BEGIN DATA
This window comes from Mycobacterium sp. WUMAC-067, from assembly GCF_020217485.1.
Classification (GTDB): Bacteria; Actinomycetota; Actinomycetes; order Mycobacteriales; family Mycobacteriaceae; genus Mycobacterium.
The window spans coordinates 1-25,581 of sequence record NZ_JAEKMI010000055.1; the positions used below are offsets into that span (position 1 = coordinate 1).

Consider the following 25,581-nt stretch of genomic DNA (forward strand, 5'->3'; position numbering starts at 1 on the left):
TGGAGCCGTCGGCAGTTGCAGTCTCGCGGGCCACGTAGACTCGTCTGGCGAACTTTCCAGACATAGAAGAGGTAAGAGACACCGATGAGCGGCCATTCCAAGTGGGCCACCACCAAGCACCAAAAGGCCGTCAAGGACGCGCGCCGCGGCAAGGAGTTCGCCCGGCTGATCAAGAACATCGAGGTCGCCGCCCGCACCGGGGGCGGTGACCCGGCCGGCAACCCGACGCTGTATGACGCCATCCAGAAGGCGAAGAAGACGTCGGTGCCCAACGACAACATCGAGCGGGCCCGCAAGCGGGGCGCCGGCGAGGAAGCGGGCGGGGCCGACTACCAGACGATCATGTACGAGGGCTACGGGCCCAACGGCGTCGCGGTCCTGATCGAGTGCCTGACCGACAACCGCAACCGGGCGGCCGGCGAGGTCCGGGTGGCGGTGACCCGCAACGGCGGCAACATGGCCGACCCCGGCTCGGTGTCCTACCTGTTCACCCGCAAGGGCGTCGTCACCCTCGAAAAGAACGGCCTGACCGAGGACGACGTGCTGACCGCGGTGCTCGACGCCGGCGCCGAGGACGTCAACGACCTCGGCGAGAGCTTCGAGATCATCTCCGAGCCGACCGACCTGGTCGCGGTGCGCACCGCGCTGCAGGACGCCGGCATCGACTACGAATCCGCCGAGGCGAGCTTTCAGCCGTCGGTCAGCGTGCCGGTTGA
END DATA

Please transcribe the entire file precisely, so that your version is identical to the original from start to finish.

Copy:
This window comes from Mycobacterium sp. WUMAC-067, from assembly GCF_020217485.1.
Classification (GTDB): Bacteria; Actinomycetota; Actinomycetes; order Mycobacteriales; family Mycobacteriaceae; genus Mycobacterium.
The window spans coordinates 1-25,581 of sequence record NZ_JAEKMI010000055.1; the positions used below are offsets into that span (position 1 = coordinate 1).

Consider the following 25,581-nt stretch of genomic DNA (forward strand, 5'->3'; position numbering starts at 1 on the left):
TGGAGCCGTCGGCAGTTGCAGTCTCGCGGGCCACGTAGACTCGTCTGGCGAACTTTCCAGACATAGAAGAGGTAAGAGACACCGATGAGCGGCCATTCCAAGTGGGCCACCACCAAGCACCAAAAGGCCGTCAAGGACGCGCGCCGCGGCAAGGAGTTCGCCCGGCTGATCAAGAACATCGAGGTCGCCGCCCGCACCGGGGGCGGTGACCCGGCCGGCAACCCGACGCTGTATGACGCCATCCAGAAGGCGAAGAAGACGTCGGTGCCCAACGACAACATCGAGCGGGCCCGCAAGCGGGGCGCCGGCGAGGAAGCGGGCGGGGCCGACTACCAGACGATCATGTACGAGGGCTACGGGCCCAACGGCGTCGCGGTCCTGATCGAGTGCCTGACCGACAACCGCAACCGGGCGGCCGGCGAGGTCCGGGTGGCGGTGACCCGCAACGGCGGCAACATGGCCGACCCCGGCTCGGTGTCCTACCTGTTCACCCGCAAGGGCGTCGTCACCCTCGAAAAGAACGGCCTGACCGAGGACGACGTGCTGACCGCGGTGCTCGACGCCGGCGCCGAGGACGTCAACGACCTCGGCGAGAGCTTCGAGATCATCTCCGAGCCGACCGACCTGGTCGCGGTGCGCACCGCGCTGCAGGACGCCGGCATCGACTACGAATCCGCCGAGGCGAGCTTTCAGCCGTCGGTCAGCGTGCCGGTTGA